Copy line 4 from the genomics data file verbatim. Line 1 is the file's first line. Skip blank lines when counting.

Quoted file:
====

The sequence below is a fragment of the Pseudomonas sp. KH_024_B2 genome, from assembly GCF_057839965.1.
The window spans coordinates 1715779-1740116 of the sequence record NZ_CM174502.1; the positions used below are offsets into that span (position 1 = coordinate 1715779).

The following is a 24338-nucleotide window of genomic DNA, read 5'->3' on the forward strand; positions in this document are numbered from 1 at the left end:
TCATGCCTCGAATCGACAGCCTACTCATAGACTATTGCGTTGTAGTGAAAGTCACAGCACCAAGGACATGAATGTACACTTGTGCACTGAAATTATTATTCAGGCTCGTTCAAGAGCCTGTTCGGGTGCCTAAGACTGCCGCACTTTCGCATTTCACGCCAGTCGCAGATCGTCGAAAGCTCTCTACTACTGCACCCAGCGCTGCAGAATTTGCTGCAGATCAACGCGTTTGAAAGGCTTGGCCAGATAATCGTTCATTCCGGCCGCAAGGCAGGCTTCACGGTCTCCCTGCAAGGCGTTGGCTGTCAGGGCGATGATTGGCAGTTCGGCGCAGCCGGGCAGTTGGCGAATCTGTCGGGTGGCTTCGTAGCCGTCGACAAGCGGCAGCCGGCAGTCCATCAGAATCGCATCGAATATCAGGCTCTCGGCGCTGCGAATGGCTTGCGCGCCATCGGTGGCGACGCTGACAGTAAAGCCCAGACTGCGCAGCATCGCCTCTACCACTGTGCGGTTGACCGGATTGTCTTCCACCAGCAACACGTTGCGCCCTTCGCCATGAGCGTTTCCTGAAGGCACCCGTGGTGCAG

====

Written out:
TCATGCCTCGAATCGACAGCCTACTCATAGACTATTGCGTTGTAGTGAAAGTCACAGCACCAAGGACATGAATGTACACTTGTGCACTGAAATTATTATTCAGGCTCGTTCAAGAGCCTGTTCGGGTGCCTAAGACTGCCGCACTTTCGCATTTCACGCCAGTCGCAGATCGTCGAAAGCTCTCTACTACTGCACCCAGCGCTGCAGAATTTGCTGCAGATCAACGCGTTTGAAAGGCTTGGCCAGATAATCGTTCATTCCGGCCGCAAGGCAGGCTTCACGGTCTCCCTGCAAGGCGTTGGCTGTCAGGGCGATGATTGGCAGTTCGGCGCAGCCGGGCAGTTGGCGAATCTGTCGGGTGGCTTCGTAGCCGTCGACAAGCGGCAGCCGGCAGTCCATCAGAATCGCATCGAATATCAGGCTCTCGGCGCTGCGAATGGCTTGCGCGCCATCGGTGGCGACGCTGACAGTAAAGCCCAGACTGCGCAGCATCGCCTCTACCACTGTGCGGTTGACCGGATTGTCTTCCACCAGCAACACGTTGCGCCCTTCGCCATGAGCGTTTCCTGAAGGCACCCGTGGTGCAG